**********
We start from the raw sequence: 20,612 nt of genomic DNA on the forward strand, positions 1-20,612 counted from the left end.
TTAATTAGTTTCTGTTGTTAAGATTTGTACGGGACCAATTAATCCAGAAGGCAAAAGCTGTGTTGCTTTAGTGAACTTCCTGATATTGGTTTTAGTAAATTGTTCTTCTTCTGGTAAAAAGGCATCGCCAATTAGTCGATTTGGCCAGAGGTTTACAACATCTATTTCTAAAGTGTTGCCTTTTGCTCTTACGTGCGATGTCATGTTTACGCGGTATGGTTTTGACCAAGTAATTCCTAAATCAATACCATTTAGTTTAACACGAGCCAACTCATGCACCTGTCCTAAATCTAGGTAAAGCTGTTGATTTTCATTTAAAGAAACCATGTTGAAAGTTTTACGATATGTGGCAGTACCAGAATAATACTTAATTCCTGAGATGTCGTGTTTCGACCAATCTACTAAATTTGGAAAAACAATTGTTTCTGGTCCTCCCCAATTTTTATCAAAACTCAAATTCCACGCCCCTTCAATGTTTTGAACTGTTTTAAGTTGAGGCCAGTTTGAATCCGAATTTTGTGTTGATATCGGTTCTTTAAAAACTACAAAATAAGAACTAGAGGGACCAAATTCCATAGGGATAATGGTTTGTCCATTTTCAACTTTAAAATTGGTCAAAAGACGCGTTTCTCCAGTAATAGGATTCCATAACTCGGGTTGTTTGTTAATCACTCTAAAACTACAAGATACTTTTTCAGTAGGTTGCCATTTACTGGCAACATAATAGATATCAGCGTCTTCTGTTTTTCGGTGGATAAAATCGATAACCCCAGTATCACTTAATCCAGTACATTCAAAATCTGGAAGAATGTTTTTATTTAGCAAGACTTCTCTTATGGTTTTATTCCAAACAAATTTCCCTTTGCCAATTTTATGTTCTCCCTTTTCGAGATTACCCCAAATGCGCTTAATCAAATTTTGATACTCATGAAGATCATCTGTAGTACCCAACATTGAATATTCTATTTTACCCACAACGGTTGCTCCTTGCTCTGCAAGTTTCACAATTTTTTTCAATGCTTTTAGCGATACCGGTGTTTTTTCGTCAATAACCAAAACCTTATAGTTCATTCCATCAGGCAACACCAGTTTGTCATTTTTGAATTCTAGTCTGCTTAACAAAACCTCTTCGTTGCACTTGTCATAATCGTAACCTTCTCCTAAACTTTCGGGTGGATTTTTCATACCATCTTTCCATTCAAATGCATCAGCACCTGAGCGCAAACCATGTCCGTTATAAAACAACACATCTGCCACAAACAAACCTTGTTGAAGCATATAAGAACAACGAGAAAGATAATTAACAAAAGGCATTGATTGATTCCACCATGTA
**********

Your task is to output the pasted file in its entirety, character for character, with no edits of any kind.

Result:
We start from the raw sequence: 20,612 nt of genomic DNA on the forward strand, positions 1-20,612 counted from the left end.
TTAATTAGTTTCTGTTGTTAAGATTTGTACGGGACCAATTAATCCAGAAGGCAAAAGCTGTGTTGCTTTAGTGAACTTCCTGATATTGGTTTTAGTAAATTGTTCTTCTTCTGGTAAAAAGGCATCGCCAATTAGTCGATTTGGCCAGAGGTTTACAACATCTATTTCTAAAGTGTTGCCTTTTGCTCTTACGTGCGATGTCATGTTTACGCGGTATGGTTTTGACCAAGTAATTCCTAAATCAATACCATTTAGTTTAACACGAGCCAACTCATGCACCTGTCCTAAATCTAGGTAAAGCTGTTGATTTTCATTTAAAGAAACCATGTTGAAAGTTTTACGATATGTGGCAGTACCAGAATAATACTTAATTCCTGAGATGTCGTGTTTCGACCAATCTACTAAATTTGGAAAAACAATTGTTTCTGGTCCTCCCCAATTTTTATCAAAACTCAAATTCCACGCCCCTTCAATGTTTTGAACTGTTTTAAGTTGAGGCCAGTTTGAATCCGAATTTTGTGTTGATATCGGTTCTTTAAAAACTACAAAATAAGAACTAGAGGGACCAAATTCCATAGGGATAATGGTTTGTCCATTTTCAACTTTAAAATTGGTCAAAAGACGCGTTTCTCCAGTAATAGGATTCCATAACTCGGGTTGTTTGTTAATCACTCTAAAACTACAAGATACTTTTTCAGTAGGTTGCCATTTACTGGCAACATAATAGATATCAGCGTCTTCTGTTTTTCGGTGGATAAAATCGATAACCCCAGTATCACTTAATCCAGTACATTCAAAATCTGGAAGAATGTTTTTATTTAGCAAGACTTCTCTTATGGTTTTATTCCAAACAAATTTCCCTTTGCCAATTTTATGTTCTCCCTTTTCGAGATTACCCCAAATGCGCTTAATCAAATTTTGATACTCATGAAGATCATCTGTAGTACCCAACATTGAATATTCTATTTTACCCACAACGGTTGCTCCTTGCTCTGCAAGTTTCACAATTTTTTTCAATGCTTTTAGCGATACCGGTGTTTTTTCGTCAATAACCAAAACCTTATAGTTCATTCCATCAGGCAACACCAGTTTGTCATTTTTGAATTCTAGTCTGCTTAACAAAACCTCTTCGTTGCACTTGTCATAATCGTAACCTTCTCCTAAACTTTCGGGTGGATTTTTCATACCATCTTTCCATTCAAATGCATCAGCACCTGAGCGCAAACCATGTCCGTTATAAAACAACACATCTGCCACAAACAAACCTTGTTGAAGCATATAAGAACAACGAGAAAGATAATTAACAAAAGGCATTGATTGATTCCACCATGTA